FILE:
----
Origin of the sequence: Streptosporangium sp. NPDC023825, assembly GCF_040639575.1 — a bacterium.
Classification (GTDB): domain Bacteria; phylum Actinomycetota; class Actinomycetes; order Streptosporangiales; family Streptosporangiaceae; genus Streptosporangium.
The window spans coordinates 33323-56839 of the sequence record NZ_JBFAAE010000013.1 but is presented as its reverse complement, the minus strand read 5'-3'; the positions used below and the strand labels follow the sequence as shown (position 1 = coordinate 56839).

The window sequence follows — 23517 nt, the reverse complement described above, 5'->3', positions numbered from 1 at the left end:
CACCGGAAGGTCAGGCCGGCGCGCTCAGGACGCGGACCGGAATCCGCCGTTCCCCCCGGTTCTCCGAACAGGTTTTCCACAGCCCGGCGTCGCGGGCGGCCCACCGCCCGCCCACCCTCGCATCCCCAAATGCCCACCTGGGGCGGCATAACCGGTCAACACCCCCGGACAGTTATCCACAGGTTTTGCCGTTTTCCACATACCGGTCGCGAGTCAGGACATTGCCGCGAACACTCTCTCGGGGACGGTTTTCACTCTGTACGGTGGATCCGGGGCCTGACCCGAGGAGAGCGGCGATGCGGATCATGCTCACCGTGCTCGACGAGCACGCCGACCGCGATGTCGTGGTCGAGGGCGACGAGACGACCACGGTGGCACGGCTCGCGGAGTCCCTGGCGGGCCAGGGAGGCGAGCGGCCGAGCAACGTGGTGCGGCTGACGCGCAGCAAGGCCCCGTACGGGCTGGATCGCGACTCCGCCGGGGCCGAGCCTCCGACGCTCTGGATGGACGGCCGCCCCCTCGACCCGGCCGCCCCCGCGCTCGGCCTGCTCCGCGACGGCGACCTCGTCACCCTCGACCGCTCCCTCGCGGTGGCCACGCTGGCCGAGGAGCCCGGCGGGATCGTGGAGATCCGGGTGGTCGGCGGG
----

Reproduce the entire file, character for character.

Origin of the sequence: Streptosporangium sp. NPDC023825, assembly GCF_040639575.1 — a bacterium.
Classification (GTDB): domain Bacteria; phylum Actinomycetota; class Actinomycetes; order Streptosporangiales; family Streptosporangiaceae; genus Streptosporangium.
The window spans coordinates 33323-56839 of the sequence record NZ_JBFAAE010000013.1 but is presented as its reverse complement, the minus strand read 5'-3'; the positions used below and the strand labels follow the sequence as shown (position 1 = coordinate 56839).

The window sequence follows — 23517 nt, the reverse complement described above, 5'->3', positions numbered from 1 at the left end:
CACCGGAAGGTCAGGCCGGCGCGCTCAGGACGCGGACCGGAATCCGCCGTTCCCCCCGGTTCTCCGAACAGGTTTTCCACAGCCCGGCGTCGCGGGCGGCCCACCGCCCGCCCACCCTCGCATCCCCAAATGCCCACCTGGGGCGGCATAACCGGTCAACACCCCCGGACAGTTATCCACAGGTTTTGCCGTTTTCCACATACCGGTCGCGAGTCAGGACATTGCCGCGAACACTCTCTCGGGGACGGTTTTCACTCTGTACGGTGGATCCGGGGCCTGACCCGAGGAGAGCGGCGATGCGGATCATGCTCACCGTGCTCGACGAGCACGCCGACCGCGATGTCGTGGTCGAGGGCGACGAGACGACCACGGTGGCACGGCTCGCGGAGTCCCTGGCGGGCCAGGGAGGCGAGCGGCCGAGCAACGTGGTGCGGCTGACGCGCAGCAAGGCCCCGTACGGGCTGGATCGCGACTCCGCCGGGGCCGAGCCTCCGACGCTCTGGATGGACGGCCGCCCCCTCGACCCGGCCGCCCCCGCGCTCGGCCTGCTCCGCGACGGCGACCTCGTCACCCTCGACCGCTCCCTCGCGGTGGCCACGCTGGCCGAGGAGCCCGGCGGGATCGTGGAGATCCGGGTGGTCGGCGGG